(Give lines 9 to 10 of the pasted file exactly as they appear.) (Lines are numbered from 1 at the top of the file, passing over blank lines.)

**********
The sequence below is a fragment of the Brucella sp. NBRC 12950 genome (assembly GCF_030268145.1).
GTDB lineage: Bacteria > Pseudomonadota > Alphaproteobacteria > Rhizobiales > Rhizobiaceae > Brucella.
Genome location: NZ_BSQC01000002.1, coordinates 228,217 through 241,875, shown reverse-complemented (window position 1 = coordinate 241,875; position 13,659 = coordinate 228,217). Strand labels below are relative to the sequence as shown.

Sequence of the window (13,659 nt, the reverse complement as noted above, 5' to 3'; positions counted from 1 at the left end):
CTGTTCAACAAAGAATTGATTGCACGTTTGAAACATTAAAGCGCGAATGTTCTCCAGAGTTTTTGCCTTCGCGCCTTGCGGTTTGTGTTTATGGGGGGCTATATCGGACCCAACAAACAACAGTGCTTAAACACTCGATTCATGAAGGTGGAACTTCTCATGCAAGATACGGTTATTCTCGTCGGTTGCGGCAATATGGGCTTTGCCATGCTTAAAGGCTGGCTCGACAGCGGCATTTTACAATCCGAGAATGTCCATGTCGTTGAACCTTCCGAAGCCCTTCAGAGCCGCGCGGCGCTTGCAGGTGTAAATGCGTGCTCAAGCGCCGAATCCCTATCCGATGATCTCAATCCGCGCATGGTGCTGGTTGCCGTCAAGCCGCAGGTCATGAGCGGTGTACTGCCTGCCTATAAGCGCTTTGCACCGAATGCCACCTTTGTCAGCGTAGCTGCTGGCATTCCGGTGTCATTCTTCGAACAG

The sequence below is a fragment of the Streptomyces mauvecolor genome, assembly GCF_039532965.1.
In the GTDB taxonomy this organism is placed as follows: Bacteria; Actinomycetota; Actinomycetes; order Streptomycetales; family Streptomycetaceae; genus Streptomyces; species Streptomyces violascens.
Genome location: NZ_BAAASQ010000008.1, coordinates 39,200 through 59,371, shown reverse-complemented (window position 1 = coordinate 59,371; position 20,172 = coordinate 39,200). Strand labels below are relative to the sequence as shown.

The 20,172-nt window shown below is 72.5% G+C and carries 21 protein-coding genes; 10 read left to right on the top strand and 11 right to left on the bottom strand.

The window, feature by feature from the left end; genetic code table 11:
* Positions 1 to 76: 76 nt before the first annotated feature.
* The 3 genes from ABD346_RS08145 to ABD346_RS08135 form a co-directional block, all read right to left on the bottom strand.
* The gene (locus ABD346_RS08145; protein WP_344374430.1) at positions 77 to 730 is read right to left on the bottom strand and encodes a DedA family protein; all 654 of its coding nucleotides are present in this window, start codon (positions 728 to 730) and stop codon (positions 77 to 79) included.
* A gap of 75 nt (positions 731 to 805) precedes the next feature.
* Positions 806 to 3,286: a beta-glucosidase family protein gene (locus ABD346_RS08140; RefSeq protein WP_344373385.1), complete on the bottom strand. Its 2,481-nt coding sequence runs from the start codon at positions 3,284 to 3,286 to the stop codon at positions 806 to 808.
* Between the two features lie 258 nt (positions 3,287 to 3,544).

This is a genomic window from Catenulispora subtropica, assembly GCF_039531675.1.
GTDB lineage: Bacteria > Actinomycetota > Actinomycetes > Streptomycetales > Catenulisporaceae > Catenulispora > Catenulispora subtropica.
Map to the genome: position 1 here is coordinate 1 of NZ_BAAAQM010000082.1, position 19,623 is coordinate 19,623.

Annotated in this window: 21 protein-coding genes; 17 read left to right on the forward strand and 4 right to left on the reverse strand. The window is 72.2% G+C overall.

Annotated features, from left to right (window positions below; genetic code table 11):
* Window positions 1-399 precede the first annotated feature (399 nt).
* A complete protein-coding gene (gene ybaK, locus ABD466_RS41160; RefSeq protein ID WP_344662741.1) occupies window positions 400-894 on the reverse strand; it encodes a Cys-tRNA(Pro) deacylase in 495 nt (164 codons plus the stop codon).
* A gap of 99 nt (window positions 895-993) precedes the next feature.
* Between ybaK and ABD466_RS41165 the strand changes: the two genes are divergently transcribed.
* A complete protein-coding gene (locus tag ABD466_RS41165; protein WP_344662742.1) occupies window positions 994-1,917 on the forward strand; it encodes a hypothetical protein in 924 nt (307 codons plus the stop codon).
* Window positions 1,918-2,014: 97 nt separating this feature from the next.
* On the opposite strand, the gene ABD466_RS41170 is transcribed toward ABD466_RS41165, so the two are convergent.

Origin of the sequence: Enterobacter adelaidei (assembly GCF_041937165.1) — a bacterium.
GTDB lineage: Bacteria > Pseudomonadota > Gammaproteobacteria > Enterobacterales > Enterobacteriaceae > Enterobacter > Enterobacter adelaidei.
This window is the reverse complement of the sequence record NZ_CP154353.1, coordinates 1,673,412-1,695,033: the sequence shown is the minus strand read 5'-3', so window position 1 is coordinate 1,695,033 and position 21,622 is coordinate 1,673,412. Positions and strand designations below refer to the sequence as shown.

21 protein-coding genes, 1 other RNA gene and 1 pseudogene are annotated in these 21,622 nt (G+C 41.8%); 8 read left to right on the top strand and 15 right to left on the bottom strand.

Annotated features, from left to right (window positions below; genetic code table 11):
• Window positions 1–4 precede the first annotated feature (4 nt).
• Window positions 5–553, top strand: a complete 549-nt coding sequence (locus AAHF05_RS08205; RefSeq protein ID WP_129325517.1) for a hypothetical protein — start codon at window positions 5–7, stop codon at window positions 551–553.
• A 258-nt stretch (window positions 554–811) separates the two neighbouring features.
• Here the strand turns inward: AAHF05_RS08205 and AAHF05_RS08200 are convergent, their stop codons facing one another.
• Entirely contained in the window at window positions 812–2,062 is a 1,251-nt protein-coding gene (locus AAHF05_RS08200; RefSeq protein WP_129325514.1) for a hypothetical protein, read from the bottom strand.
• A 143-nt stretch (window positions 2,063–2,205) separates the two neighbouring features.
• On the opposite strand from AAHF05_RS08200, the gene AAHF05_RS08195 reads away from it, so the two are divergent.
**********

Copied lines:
The 20,172-nt window shown below is 72.5% G+C and carries 21 protein-coding genes; 10 read left to right on the top strand and 11 right to left on the bottom strand.

The window, feature by feature from the left end; genetic code table 11: